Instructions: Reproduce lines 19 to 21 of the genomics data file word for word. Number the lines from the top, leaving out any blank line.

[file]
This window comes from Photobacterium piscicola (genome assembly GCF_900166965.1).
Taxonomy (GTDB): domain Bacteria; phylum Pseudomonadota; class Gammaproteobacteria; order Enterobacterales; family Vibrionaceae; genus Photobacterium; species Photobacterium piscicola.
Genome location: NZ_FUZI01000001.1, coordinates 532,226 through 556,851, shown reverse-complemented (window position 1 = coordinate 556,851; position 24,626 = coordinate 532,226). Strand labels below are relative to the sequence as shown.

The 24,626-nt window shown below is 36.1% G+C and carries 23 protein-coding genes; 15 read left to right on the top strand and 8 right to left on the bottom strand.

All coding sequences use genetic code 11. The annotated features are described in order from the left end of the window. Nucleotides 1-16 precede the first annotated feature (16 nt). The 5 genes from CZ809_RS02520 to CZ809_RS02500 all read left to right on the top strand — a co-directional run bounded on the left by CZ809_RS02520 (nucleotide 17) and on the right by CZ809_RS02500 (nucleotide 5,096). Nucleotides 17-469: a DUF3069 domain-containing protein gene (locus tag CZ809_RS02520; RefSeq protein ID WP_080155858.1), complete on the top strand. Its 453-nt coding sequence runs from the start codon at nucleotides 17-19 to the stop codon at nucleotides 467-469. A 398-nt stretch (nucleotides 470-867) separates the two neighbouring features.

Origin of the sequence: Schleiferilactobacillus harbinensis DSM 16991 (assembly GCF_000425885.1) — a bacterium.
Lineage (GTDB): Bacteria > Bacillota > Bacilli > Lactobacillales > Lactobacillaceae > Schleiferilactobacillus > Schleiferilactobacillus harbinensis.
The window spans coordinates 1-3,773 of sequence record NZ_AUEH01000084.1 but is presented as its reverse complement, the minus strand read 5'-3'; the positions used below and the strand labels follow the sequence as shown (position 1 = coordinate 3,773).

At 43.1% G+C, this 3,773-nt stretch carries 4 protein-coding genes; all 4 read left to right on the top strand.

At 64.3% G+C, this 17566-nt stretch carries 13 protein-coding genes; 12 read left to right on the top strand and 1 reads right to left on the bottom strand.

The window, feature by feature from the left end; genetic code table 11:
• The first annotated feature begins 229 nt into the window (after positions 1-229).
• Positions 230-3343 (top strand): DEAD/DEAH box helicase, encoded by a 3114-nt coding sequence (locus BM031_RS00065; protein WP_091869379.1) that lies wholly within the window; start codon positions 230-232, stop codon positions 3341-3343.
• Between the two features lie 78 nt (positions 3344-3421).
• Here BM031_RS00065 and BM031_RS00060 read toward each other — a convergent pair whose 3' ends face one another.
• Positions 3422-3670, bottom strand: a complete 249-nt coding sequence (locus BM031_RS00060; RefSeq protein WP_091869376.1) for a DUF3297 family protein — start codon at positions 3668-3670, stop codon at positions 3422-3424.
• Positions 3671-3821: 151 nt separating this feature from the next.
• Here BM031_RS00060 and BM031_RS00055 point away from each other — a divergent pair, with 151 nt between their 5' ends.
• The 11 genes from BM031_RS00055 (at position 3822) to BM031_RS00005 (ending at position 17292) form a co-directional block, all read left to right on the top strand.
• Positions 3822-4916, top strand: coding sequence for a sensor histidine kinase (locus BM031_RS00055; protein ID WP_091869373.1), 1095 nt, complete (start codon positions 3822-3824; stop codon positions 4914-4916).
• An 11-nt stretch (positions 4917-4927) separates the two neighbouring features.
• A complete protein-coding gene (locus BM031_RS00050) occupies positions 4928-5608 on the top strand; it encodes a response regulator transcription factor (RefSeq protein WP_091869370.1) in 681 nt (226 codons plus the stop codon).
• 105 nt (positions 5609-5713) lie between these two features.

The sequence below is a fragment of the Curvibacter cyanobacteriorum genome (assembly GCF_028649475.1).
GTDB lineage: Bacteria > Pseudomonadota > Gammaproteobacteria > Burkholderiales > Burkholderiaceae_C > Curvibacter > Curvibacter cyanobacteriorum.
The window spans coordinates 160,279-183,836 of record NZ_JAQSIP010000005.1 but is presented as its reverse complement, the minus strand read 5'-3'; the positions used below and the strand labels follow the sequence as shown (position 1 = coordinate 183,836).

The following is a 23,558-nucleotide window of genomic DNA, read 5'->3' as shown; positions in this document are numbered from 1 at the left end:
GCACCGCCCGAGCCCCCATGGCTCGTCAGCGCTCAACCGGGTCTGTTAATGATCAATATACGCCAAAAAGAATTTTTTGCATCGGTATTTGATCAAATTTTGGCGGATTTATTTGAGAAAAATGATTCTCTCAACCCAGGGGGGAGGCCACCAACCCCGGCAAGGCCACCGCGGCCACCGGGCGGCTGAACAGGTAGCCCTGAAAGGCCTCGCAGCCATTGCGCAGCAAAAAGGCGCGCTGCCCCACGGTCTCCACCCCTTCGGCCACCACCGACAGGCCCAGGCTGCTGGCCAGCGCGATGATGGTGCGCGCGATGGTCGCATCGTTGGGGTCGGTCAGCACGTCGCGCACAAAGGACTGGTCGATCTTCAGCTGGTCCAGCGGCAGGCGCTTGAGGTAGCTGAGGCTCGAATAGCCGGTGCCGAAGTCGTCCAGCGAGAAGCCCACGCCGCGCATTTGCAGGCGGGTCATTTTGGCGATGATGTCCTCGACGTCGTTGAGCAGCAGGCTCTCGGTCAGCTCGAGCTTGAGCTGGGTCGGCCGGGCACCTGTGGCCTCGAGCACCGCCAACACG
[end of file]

• The 11 genes from BM031_RS00055 (at position 3822) to BM031_RS00005 (ending at position 17292) form a co-directional block, all read left to right on the top strand.
• Positions 3822-4916, top strand: coding sequence for a sensor histidine kinase (locus BM031_RS00055; protein ID WP_091869373.1), 1095 nt, complete (start codon positions 3822-3824; stop codon positions 4914-4916).
• An 11-nt stretch (positions 4917-4927) separates the two neighbouring features.